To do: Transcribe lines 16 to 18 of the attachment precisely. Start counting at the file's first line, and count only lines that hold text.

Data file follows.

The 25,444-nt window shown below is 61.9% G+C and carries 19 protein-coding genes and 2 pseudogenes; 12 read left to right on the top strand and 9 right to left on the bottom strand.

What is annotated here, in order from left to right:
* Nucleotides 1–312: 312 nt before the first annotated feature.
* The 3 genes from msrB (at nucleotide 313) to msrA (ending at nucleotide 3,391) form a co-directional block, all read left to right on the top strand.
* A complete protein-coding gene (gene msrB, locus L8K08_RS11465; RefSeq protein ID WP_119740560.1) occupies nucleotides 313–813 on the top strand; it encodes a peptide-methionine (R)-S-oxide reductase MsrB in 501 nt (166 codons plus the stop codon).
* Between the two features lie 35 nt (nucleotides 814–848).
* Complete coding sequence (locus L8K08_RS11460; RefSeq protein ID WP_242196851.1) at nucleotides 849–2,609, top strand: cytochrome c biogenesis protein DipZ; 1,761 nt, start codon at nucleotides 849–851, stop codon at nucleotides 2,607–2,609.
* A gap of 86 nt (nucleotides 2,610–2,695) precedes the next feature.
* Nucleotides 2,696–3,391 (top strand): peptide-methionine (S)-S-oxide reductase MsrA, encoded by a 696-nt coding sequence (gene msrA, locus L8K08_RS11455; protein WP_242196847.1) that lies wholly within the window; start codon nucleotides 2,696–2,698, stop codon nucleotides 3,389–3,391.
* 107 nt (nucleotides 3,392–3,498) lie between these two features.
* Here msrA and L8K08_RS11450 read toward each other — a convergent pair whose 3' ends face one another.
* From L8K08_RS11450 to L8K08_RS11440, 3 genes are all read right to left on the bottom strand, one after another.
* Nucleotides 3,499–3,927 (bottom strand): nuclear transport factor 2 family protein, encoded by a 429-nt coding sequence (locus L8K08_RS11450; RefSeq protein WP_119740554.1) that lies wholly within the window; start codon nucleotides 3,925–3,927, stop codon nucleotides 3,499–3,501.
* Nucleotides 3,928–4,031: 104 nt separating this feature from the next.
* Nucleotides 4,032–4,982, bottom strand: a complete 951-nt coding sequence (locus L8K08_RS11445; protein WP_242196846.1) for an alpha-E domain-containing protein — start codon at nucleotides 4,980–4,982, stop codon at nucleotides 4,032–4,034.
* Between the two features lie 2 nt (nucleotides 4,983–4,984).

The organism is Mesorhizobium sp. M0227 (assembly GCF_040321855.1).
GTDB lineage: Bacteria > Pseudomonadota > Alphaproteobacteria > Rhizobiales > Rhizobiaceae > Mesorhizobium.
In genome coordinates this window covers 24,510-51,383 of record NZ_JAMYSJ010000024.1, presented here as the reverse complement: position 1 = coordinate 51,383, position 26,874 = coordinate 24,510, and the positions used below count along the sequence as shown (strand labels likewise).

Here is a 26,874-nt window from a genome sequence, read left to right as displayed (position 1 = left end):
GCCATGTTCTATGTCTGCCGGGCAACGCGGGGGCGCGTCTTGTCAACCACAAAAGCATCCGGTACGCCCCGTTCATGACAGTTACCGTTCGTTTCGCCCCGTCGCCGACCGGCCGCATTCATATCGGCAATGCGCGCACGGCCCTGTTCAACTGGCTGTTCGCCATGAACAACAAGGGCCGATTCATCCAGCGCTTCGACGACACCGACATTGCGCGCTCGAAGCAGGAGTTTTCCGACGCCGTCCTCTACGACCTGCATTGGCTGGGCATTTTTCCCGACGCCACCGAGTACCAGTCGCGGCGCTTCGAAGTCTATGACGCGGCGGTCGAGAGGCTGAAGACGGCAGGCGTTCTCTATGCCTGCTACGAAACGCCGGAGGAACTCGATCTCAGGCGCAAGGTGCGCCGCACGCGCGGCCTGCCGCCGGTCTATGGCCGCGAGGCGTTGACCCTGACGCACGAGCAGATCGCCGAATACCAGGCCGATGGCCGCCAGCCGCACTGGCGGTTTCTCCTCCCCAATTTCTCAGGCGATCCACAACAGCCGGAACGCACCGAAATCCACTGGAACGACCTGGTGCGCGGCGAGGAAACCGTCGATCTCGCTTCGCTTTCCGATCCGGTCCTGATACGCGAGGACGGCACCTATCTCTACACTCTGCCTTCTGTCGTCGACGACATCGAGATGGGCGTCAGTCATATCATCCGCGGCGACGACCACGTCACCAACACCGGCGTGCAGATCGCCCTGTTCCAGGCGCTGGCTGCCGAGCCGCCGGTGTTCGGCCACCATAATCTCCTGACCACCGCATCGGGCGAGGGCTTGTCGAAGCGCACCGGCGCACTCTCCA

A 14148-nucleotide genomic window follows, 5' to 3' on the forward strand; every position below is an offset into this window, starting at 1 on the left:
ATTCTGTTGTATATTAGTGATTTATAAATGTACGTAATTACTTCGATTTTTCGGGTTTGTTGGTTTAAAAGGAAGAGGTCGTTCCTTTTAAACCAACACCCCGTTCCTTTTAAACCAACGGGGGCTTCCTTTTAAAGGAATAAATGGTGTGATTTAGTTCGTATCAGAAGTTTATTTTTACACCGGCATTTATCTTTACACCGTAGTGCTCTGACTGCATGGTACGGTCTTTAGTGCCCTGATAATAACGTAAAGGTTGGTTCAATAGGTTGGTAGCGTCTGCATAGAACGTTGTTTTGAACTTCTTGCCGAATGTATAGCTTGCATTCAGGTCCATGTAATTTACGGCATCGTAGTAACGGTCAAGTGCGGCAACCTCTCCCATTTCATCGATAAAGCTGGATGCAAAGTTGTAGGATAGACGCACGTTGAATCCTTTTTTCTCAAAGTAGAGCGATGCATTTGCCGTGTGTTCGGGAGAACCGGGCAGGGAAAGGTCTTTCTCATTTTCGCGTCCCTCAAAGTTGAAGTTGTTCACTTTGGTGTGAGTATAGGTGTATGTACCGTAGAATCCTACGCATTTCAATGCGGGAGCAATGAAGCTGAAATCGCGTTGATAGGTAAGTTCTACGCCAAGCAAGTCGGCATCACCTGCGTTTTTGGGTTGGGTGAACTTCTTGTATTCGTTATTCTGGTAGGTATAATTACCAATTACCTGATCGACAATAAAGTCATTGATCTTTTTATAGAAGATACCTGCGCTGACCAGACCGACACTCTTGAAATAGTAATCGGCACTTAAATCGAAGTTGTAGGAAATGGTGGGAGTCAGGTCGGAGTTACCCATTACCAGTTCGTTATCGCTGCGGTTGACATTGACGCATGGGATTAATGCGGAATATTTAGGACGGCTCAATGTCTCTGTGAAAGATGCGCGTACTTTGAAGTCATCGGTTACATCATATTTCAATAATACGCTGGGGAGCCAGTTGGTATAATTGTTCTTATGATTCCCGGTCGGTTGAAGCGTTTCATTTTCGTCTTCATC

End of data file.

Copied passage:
* Between the two features lie 2 nt (nucleotides 4,983–4,984).

The organism is Mesorhizobium sp. M0227 (assembly GCF_040321855.1).
GTDB lineage: Bacteria > Pseudomonadota > Alphaproteobacteria > Rhizobiales > Rhizobiaceae > Mesorhizobium.